We can’t all be heroes because someone has to sit on the curb and clap as they go by.
Marathoning is like cutting yourself unexpectedly. You dip into the pain so gradually that the damage is done before you are aware of it. Unfortunately, when awareness comes, it is excruciating.
-John Farrington, Australian marathoner
Jogging is very beneficial. It’s good for your legs and your feet. It’s also very good for the ground. It makes it feel needed.
To a runner, a side stitch is like a car alarm. It signifies something is wrong, but you ignore it until it goes away.
It’s unnatural for people to run around the city streets unless they are thieves or victims. It makes people nervous to see someone running. I know that when I see someone running on my street, my instincts tell me to let the dog go after him.
I always loved running…it was something you could do by yourself, and under your own power. You could go in any direction, fast or slow as you wanted, fighting the wind if you felt like it, seeking out new sights just on the strength of your feet and the courage of your lungs.
The gun goes off and everthing changes… the world changes… and nothing else really matters.
-Patti Sue Plummer
The woods are lovely dark and deep, but I have promises to keep, and miles to go before I sleep, and miles to go before I sleep.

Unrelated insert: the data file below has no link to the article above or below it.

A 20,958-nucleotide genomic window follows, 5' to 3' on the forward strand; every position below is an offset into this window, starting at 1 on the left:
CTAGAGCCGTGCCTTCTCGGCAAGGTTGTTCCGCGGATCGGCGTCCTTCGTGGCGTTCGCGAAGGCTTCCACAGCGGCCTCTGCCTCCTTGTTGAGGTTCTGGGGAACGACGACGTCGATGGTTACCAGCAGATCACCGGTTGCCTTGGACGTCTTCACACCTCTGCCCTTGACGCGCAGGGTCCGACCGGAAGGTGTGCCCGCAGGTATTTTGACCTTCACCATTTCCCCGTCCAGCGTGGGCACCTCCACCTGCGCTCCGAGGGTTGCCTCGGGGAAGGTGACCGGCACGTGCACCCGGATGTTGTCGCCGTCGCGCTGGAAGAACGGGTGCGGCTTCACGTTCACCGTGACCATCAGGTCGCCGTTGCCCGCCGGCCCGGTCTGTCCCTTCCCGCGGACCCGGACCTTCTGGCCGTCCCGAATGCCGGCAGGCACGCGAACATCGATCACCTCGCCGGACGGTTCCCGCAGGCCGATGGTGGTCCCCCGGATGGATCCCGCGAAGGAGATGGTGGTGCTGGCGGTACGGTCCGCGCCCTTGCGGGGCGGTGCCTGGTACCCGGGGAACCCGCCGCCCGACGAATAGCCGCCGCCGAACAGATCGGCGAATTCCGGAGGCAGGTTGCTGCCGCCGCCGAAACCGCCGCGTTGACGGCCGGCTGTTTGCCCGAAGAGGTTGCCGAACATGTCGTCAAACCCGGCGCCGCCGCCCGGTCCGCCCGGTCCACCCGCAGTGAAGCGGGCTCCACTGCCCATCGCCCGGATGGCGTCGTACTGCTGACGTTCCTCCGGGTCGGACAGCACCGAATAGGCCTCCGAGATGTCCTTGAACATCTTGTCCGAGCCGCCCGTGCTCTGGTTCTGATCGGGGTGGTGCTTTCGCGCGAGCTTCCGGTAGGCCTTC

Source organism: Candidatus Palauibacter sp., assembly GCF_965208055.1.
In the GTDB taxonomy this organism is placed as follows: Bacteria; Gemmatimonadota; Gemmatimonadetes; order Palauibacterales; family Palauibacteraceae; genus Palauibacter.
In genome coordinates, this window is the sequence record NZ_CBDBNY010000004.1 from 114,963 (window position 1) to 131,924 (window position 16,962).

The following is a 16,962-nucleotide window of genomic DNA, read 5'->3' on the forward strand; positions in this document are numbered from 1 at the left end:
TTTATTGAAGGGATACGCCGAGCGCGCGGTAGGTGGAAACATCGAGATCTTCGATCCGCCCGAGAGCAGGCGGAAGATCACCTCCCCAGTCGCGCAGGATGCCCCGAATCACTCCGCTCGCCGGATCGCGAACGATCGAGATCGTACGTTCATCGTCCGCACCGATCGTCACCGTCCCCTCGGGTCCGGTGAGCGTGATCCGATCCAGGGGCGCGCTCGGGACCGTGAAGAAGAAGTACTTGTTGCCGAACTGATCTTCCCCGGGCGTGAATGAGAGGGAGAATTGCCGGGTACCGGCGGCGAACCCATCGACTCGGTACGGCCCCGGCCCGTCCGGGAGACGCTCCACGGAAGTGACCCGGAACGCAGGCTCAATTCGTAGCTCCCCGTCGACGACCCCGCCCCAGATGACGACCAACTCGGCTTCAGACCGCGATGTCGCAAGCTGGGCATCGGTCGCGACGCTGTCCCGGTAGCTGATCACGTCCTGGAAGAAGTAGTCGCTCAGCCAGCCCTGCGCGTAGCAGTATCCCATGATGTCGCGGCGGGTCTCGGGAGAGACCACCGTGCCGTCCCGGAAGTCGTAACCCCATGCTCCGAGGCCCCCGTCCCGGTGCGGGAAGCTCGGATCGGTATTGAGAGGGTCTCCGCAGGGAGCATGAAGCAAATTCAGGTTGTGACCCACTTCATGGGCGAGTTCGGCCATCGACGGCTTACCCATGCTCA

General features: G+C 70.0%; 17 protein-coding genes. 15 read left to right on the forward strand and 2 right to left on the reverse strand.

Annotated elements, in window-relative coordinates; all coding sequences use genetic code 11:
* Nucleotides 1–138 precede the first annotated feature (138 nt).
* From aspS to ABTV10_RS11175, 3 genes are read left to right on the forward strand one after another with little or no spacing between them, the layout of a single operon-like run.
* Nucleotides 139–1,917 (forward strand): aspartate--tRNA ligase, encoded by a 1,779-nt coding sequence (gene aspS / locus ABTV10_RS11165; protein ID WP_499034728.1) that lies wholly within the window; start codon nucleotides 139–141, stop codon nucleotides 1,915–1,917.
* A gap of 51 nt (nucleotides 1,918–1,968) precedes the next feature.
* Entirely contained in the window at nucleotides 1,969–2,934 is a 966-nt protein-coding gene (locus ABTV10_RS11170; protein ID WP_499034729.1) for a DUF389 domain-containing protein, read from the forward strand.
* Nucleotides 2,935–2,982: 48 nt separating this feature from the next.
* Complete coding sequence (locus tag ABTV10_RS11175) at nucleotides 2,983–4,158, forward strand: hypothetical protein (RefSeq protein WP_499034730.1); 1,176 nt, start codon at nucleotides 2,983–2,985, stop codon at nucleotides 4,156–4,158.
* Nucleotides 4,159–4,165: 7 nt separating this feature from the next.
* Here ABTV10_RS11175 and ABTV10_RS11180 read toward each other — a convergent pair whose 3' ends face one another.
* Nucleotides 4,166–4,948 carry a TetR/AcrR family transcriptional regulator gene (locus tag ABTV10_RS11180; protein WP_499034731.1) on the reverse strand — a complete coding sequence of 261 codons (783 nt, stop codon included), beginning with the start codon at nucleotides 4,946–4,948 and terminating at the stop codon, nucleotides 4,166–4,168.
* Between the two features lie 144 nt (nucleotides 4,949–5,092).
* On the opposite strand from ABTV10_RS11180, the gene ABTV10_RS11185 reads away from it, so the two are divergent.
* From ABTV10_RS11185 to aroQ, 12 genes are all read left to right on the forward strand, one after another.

I have met my hero, and he is me.
No negative thoughts cross my mind on race day. When I look into their eyes, I know I’m going to beat them.
Tough times don’t last but tough people do.
I cannot have survival as my only goal. That would be too boring. My goal is to come back in my best running form. It is good for me to have that goal; it will help me.
-Ludmila Engquist (Olympic champion hurdler facing cancer and chemotherapy)
There are clubs you can’t belong to, neighborhoods you can’t live in, schools you can’t get into, but the roads are always open.
What matters is not necessarily the size of the dog in the fight – it’s the size of the fight in the dog.
-Dwight D. Eisenhower